Although they don’t communicate it, as soon as you peruse the menu you will notice that meat lovers will be forced to change their tactics here. The menu contains dishes such as essence of celery with apple gyoza, quail’s egg in brioche with shallots, potato foam and truffle jus, and dumplings with Parmesan cheese, sour cream and pickled celery.
Anyone turning the corner onto East 9th Street in New York can be assured of encountering hordes of hungry guests, sitting on pavements and walls, waiting to set their teeth into one of Superiority Burger juicy, tasty burgers.
‘Everything is vegetarian. A lot is accidentally vegan. Just ask!’, is the whimsical text on the menu. On the website, it says: ‘Our core value: humility’ . This tiny restaurant seats only 5 to 6 persons at a time, but vegetarians and fervent meat eaters alike are always willing to brave the never-shrinking queue.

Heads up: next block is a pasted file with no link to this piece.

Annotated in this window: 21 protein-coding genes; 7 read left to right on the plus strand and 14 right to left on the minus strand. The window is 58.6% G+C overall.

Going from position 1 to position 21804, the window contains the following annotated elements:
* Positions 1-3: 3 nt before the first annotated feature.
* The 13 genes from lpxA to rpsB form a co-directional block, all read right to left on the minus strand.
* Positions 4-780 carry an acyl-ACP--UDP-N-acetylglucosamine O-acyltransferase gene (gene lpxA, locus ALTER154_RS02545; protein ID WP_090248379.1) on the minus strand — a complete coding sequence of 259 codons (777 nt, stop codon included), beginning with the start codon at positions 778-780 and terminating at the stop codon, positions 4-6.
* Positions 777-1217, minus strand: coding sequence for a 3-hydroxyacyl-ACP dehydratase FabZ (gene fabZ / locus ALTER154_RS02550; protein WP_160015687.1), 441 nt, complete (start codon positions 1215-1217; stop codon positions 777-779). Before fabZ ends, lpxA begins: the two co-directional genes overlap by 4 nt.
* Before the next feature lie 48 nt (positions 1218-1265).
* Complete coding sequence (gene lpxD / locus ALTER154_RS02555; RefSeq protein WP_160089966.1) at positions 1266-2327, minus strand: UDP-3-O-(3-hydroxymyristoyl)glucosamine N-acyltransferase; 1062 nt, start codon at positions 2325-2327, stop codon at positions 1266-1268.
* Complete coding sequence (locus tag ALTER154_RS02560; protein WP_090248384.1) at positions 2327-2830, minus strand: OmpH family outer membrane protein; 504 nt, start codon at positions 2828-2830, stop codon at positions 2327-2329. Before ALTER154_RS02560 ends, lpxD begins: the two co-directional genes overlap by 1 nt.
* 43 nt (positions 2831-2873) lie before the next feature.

Messy and mega-satiating
They may not exactly be elegant, but that is not what Brooks Headly, the brain behind Superiority burger, intended with his burgers. Before developing his meatless burgers, the former pastry chef of the starred Del Posto restaurant had to eat huge quantities of cheeseburgers in order to achieve the same messy, salty, mega-satiating effect, grease virtually dripping from your hands.
The burgers are made from a secret recipe that consists of vegetables and nuts. As a side dish, little umami bombs, based on vegetables, are served: burnt broccoli salad with a dressing made from aubergines, red chillies and coriander, for example. Superiority burgers also offers a daily changing salad special.
Modern food entrepreneurs show that vegetarian does not necessarily have to be synonymous with a purely female clientele and charming, cottage-style interiors, or stigmatised as ‘healthy’. Here, testosterone is being produced, the ‘V’ word is not being uttered and vegetables are being attacked by tattoo-covered arms.
Text: Chantal Arnts | Music: Dutch Criminal Record - On The Fence